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"Also, look at the ecosystem in the U.S.," she said. "This is a market that can make us better in innovation. The U.S. accounts for about 40 percent of IT spending. There are a lot of demanding customers here, so we have to get better. So it's important for us to have product management and R&D here."
There is another even more basic reason why Huawei Symantec has to be in North America, Li said. "Both of our parent companies are global companies," she said. "They expect us to be a global company."
Huawei Symantec currently works with about 40 solution providers in the U.S. through two distributors, Eden Prairie, Minn.-based Condre Storage and Fremont, Calif.-based Synnex.
However, Li said, the company is not targeting the custom system business.
"Historically, companies are either good at the OEM business or at the channel business, but not both," she said. "You need to be close to the customer to succeed in the channel business. OEMs focus on cost. Symantec and Huawei are two companies with a lot of motivated engineers. They look at how to get more features sets, and less at how to build for someone else."
One solution provider, Condor Storage, first started working with Huawei Symantec via Condre when a customer needed a low-cost storage infrastructure, said Jeanne Wilson, president of the Sedona, Ariz.-based VAR.
"It was very affordable," Wilson said. "The customer got two Oceanspace S2600s for under $18,000 total, and they worked great. The customer tested it by pulling out drives and RAID controllers, and found them still operating as promised."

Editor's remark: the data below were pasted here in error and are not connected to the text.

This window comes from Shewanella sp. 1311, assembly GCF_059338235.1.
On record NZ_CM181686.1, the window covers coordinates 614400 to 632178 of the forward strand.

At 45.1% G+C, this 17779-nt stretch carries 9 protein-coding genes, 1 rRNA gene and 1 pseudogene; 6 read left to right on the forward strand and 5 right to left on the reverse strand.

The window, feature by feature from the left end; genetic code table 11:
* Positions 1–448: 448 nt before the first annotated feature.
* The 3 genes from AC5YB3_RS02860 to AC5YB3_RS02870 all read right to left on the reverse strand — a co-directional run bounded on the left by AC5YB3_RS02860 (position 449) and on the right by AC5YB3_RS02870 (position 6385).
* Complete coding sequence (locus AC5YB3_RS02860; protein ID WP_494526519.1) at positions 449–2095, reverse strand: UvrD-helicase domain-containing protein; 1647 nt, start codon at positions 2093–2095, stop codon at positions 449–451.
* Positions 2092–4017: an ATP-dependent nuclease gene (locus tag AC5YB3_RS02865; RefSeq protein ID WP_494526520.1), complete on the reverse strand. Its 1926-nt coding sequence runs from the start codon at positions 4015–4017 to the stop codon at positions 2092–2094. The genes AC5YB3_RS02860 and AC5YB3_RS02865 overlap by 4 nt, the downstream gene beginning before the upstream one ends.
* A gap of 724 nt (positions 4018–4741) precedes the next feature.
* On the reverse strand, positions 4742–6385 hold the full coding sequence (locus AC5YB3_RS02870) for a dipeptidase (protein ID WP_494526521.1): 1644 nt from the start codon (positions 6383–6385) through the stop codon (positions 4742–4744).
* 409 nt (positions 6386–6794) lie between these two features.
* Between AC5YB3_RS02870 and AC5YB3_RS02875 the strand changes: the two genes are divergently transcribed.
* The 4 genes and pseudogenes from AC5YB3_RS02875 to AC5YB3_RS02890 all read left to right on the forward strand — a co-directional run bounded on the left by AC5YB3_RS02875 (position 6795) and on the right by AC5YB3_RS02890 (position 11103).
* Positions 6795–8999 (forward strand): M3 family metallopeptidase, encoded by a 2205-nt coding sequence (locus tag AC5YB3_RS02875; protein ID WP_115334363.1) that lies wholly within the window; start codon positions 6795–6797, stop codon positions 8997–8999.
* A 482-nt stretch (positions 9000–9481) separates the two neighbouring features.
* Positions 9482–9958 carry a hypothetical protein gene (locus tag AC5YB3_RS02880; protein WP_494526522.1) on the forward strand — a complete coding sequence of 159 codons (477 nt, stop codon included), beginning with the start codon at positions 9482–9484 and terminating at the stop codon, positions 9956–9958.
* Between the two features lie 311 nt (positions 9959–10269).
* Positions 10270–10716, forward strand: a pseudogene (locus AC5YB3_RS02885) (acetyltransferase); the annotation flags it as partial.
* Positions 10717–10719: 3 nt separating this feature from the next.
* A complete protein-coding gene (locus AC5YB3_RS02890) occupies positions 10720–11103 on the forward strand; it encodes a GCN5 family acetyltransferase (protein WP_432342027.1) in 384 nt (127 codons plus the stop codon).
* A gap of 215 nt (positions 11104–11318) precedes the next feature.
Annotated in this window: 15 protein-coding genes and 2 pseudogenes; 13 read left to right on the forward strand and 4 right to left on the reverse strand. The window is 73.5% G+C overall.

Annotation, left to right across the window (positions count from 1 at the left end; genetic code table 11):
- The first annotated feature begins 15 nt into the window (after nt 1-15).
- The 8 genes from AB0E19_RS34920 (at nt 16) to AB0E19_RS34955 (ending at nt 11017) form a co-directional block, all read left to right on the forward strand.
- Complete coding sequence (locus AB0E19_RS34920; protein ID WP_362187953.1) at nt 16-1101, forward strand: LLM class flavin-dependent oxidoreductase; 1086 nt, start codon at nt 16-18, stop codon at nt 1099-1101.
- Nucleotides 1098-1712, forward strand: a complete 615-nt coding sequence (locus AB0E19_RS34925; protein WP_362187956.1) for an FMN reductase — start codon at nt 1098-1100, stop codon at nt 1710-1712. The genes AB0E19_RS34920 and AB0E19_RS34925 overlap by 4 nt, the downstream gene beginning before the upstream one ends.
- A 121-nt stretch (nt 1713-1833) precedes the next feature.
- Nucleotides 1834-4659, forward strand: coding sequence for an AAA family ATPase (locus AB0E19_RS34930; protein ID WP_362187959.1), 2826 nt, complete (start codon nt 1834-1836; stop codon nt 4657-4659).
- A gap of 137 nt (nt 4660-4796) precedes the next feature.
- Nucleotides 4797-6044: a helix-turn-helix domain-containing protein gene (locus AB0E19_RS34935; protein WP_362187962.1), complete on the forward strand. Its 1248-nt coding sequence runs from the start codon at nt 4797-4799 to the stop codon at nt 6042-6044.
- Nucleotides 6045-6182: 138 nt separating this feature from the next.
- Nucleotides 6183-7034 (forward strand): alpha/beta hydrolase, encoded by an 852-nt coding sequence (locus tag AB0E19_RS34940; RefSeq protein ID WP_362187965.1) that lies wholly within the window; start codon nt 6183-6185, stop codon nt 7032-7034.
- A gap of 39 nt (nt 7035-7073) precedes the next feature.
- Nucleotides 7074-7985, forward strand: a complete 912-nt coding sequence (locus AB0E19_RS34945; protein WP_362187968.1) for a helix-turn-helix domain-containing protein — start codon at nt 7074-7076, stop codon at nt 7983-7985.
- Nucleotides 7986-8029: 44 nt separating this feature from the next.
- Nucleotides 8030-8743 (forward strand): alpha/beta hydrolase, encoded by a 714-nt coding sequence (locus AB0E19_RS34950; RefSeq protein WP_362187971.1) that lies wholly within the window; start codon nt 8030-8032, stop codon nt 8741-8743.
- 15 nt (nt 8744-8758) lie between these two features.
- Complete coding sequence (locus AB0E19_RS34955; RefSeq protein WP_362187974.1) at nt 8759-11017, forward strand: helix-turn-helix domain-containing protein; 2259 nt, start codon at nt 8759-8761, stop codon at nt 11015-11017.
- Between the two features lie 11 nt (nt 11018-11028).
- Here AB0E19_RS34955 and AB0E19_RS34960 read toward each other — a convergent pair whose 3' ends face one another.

Huawei Symantec's SAN and NAS storage lines, including its scalable NAS offerings, compete quite well with other products offered by Condor, including the entire EMC line, Wilson said. She said the main competition to Huawei Symantec is probably Dell's EqualLogic line.
"That's everybody's main competitor in the iSCSI market," she said. "Last year, EqualLogic had revenue of about $900 million. If we have to take that market $15,000 at a time, we will."
It also helps that one of the vendor's parents has one of the most recognizable brands in the U.S., Wilson said. "Symantec brings it name-brand recognition," she said.
Mpak Technologies, a Santee, Calif.-based systems integrator, is already using Huawei Symantec as a way to compete against more established scalable NAS vendors such as Isilon, Panasas, and BlueArc, said Founder and President Mike Kornblum.
Scale-out NAS customers typically sign $5 million to $20 million deals, and the performance of the Huawei Symantec hardware combined with Symantec software helped Mpak win deals with the U.S. government and a large contract at the University of Tennessee SimCenter: National Center for Computational Engineering, Kornblum said. "We're going to rock the world of the tier ones," he said.
"Huawei is the Cisco of China," Kornblum said. "They are manufacturing to carrier-grade specifications. And they have the Symantec name and the Symantec file system. NAS is just a file system, and Symantec has the fastest one."
Prior to switching to Huawei Symantec, Mpak worked with a Taiwan-based competitor, Infortrend for a dozen years, Kornblum said. He said he made the switch to Huawei Symantec after Infortrend started moving more of its business through direct marketers. It also helped that Huawei Symantec hired a former Infortrend solutions architecture, Alan Johnson, as its senior manager for customer solution and engineering, he said.
Johnson is not the only former Infortrend employee at Huawei Symantec. The company's sales manager, sales director, and others also came from Infortrend. The company also has a number of ex-EMC people.
Next: On The Competitive Front